By Victoria NeelyColumnist
Last week, the Supreme Court heard arguments on the case of Shelby County, Alabama v. Holder over the constitutionality of Section 5 of the 1965 Voting Rights Act. Section 5 requires that jurisdictions in nine, mostly southern, states, and areas of seven other states with a history of racial discrimination in their voting procedures, must gain approval from the federal government if they wish to implement any changes to their election laws. While this law was created to stifle discriminatory voting practices such as literacy tests and poll taxes during a time of harsh racism, we now live in a time where minorities make up a significant portion of the voting population and a majority of some City Councils, County Commissions and other local public offices. The South is most certainly not the same today as it was in the 1960s, and laws like Section 5 of the Voting Rights Act are unnecessary and unconstitutional.
Requiring the federal government to monitor voting practices of some counties and not of others is unfairly discriminatory in itself. Places like Shelby County seek to invalidate this key portion of the Voting Rights Act because it no longer applies to the situation in today’s voting.
Arguments against ruling Section 5 unconstitutional claim that there are still questionable voting practices that exist in the South, including redistricting plans in Calera, Alabama in Shelby County. This district was 71 percent African-American, but after redrawing the district in 2006, it only had a mere 23 percent of African-Americans. This change contributed to the defeat of Ernest Montgomery in 2008, the only black member of Calera’s five-member city council. After the Justice Department ruled the election invalid because the redistricting plans had not been pre-cleared, Shelby County went to court to overturn the decision.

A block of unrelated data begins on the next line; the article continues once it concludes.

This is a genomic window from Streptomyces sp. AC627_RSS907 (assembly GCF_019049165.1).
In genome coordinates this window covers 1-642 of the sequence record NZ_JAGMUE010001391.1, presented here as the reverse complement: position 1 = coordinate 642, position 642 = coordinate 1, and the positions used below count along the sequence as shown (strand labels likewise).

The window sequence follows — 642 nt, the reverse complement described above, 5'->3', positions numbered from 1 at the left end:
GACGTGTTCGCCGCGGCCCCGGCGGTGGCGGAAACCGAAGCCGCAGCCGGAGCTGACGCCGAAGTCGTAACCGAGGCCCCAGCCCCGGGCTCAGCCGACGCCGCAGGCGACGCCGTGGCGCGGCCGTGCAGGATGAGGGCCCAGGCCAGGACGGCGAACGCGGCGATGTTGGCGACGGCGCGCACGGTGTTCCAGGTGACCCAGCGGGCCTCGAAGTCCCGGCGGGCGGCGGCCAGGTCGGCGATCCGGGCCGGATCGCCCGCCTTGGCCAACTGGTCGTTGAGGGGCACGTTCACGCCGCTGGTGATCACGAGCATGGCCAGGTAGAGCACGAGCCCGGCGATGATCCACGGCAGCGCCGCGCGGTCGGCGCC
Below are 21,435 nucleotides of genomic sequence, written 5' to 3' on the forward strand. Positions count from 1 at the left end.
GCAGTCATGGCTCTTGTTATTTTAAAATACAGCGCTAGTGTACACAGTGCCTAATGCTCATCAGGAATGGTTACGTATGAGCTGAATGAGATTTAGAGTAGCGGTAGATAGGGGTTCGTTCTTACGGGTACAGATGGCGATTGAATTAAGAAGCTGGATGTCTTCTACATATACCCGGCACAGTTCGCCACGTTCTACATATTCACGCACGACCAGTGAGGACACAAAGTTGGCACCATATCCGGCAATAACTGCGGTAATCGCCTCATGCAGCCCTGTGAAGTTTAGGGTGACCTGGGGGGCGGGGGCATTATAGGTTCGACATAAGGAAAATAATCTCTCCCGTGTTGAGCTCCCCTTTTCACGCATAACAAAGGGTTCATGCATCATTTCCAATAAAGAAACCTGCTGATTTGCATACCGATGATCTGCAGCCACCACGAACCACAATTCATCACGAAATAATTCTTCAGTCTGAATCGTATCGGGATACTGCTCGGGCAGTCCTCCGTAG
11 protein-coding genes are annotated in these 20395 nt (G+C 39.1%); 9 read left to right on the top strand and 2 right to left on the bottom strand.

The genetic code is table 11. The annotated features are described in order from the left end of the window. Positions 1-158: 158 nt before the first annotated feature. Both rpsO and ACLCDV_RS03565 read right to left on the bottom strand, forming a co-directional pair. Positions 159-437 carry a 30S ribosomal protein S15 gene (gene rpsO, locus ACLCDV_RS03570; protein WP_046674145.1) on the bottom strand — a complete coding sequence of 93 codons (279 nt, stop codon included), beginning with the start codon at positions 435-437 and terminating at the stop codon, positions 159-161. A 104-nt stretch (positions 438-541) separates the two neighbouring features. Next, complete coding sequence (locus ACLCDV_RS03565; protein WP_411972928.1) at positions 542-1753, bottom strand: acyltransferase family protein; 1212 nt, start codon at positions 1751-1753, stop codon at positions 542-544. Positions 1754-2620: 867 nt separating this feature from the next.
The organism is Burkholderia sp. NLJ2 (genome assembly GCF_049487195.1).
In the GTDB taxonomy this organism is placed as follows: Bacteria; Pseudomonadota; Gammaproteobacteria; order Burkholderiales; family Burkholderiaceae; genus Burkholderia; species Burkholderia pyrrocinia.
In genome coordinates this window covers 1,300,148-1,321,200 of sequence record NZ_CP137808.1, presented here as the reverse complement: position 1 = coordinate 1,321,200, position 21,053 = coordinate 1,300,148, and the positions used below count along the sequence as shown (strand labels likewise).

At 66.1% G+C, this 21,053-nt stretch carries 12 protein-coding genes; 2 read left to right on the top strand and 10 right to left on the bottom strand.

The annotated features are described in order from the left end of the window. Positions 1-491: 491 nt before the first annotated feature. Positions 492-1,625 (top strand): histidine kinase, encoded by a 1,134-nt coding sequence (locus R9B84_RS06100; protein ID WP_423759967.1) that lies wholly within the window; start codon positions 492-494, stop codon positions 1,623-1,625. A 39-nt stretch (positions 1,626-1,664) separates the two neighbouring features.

The truth is, a lot has changed in the past 48 years. There will always be the arguments that racism exists and that redistricting efforts are part of a scheme to disenfranchise minority voters, but this controversial piece of legislation is simply not necessary in today’s age.
The issue of voter discrimination is not relevant enough to justify upholding Section 5, which gives less sovereignty to areas that have a past of voter discrimination practices but may not necessarily have that problem anymore. Places like Shelby County realize that they have less power to operate without the intrusion of the federal government than any other county that is not required to undergo pre-clearance. While it is certainly debatable whether the South is “cured” of racist voting practices, there are other ways to tackle that problem, rather than an almost five-decade-old statute that applies an old solution to a current problem.
It is time for a contemporary approach to problems such as these that do not “pick on” areas with a history of discrimination. To prevent actions like redistricting, which lowers a minority’s pull in an area, Section 5 can be replaced by other laws that make more sense for the 21st century and are much more effective. This country was plagued by racism fifty years ago, so like it or not, Section 5 of the Voting Rights Act simply does not apply anymore.